- Lantana camara is accelerating a trend toward reduced dependency on forest resources in favour of cash crops and wage labour in quarries, plantations and factories. L. camarahas affected key ecosystem services in this area in a number of important ways. First, it has reduced the abundance and accessibility of bamboo for basket making. Second, it has impacted important grazing areas. Cows, a sacred, cultural and economic resource, provide an annual income from calves, collateral for short-term loans, fund weddings and provide long term security, but they are increasingly difficult to graze since L. camarahas reduced the amount and accessibility of the traditional grazing resource: forest grasses. And, third, L. camara chokes the forest undergrowth, which reduces people’s access, mobility, and the visibility of wildlife, such as leopards, tigers, bears and wild elephants. The subsequent rise in accidental human wildlife encounters, some leading to injuries and fatalities, has led to fears and, consequently, reduced forest use as people become afraid.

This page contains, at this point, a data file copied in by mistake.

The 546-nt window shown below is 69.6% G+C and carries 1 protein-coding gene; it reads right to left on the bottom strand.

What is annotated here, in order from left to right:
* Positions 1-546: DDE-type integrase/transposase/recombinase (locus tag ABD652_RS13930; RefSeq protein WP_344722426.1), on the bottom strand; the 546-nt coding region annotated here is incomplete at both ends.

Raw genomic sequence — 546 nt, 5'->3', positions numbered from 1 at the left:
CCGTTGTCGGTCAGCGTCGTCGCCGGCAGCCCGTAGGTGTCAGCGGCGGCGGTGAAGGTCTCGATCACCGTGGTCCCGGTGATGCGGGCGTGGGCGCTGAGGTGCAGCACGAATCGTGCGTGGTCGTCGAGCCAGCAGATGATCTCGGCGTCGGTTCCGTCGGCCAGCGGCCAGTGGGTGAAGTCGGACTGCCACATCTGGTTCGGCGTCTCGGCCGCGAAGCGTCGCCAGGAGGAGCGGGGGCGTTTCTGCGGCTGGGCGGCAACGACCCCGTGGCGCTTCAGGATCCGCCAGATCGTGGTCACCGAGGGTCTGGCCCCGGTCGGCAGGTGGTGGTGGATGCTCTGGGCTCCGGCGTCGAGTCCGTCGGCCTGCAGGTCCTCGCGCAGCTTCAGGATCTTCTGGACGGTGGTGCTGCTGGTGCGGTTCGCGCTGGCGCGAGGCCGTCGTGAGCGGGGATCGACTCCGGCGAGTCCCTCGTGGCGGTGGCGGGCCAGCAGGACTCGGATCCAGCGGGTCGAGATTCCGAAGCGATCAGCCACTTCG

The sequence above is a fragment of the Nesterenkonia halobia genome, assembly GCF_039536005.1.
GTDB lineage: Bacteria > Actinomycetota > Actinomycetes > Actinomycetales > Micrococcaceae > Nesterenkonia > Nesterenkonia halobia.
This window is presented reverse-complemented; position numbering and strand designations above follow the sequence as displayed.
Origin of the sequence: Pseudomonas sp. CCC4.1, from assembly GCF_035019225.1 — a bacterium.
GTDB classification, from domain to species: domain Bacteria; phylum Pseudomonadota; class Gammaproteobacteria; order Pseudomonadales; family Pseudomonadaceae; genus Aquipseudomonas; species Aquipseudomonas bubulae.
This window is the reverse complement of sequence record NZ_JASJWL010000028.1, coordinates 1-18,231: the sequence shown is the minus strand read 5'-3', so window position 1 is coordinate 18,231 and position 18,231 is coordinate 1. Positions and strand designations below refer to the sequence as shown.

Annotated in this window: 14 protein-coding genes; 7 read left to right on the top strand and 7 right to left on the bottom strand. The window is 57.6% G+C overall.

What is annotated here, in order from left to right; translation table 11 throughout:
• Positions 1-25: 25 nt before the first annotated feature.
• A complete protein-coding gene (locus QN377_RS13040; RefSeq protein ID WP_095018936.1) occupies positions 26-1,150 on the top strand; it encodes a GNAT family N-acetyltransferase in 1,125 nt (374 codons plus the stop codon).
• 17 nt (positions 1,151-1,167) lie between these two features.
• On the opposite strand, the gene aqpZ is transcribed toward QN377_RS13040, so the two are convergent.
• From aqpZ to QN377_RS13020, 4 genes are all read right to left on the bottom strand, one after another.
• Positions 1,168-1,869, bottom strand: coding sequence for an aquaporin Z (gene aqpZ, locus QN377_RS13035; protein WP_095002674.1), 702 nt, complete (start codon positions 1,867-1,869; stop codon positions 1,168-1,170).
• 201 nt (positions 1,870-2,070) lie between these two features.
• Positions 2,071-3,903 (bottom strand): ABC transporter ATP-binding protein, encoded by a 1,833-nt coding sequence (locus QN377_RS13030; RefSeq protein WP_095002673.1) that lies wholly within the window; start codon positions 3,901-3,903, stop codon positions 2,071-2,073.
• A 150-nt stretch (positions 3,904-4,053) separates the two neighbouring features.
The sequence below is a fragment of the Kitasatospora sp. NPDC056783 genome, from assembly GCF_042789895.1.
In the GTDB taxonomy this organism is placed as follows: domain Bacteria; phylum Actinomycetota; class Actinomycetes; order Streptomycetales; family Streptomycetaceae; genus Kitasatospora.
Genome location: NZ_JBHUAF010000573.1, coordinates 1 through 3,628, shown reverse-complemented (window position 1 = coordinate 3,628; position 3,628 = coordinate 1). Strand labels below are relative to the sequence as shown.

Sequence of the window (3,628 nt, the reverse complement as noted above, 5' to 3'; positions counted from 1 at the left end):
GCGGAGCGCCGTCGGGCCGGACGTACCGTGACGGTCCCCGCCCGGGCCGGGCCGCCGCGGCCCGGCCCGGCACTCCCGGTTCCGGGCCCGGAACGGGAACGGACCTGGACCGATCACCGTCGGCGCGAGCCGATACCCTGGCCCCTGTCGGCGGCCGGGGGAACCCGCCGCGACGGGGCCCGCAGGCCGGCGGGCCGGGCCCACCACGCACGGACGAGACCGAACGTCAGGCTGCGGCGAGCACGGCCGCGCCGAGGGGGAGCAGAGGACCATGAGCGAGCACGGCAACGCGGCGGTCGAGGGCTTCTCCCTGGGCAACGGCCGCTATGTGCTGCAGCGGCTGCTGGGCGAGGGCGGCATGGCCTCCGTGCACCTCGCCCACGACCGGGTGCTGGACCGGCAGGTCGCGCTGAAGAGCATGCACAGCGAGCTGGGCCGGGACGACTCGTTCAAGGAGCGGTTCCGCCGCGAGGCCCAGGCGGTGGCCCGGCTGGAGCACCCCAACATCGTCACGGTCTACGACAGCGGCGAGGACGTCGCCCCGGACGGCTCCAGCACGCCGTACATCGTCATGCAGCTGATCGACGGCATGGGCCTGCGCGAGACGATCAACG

- L. camera also has spiritual and cultural impacts. It has transformed attitudes toward the forest and threatens the traditional knowledge that supports forest livelihoods and values. This scourge of L. camera is often explained in religious terms, as a devil, or evil god, that has come to their lands from afar.
So far, results indicate that change in biodiversity and related ecosystem services (especially provisioning services) are having a substantial impact on livelihoods, asset portfolios, and subjective well-being, including emotional well-being, a sense of adaptive capacity, and cultural identity. Adaptation through increased mobility, livelihood diversification (including toward increased use of L. camara for manufacture, fuel, etc.), pooling (cattle) and rationing (grazing areas) resources is evident. People would likely be more impoverished today if they hadn’t diversified their livelihoods in response to L. camara. However, differences in Soliga and Lingayat adaptation strategies show that differences in culture, knowledge, values, and attitudes affect people’s responses to change. Allowing for these influences presents major challenges for policies and programmes seeking to support human adaptation and conserve biodiversity.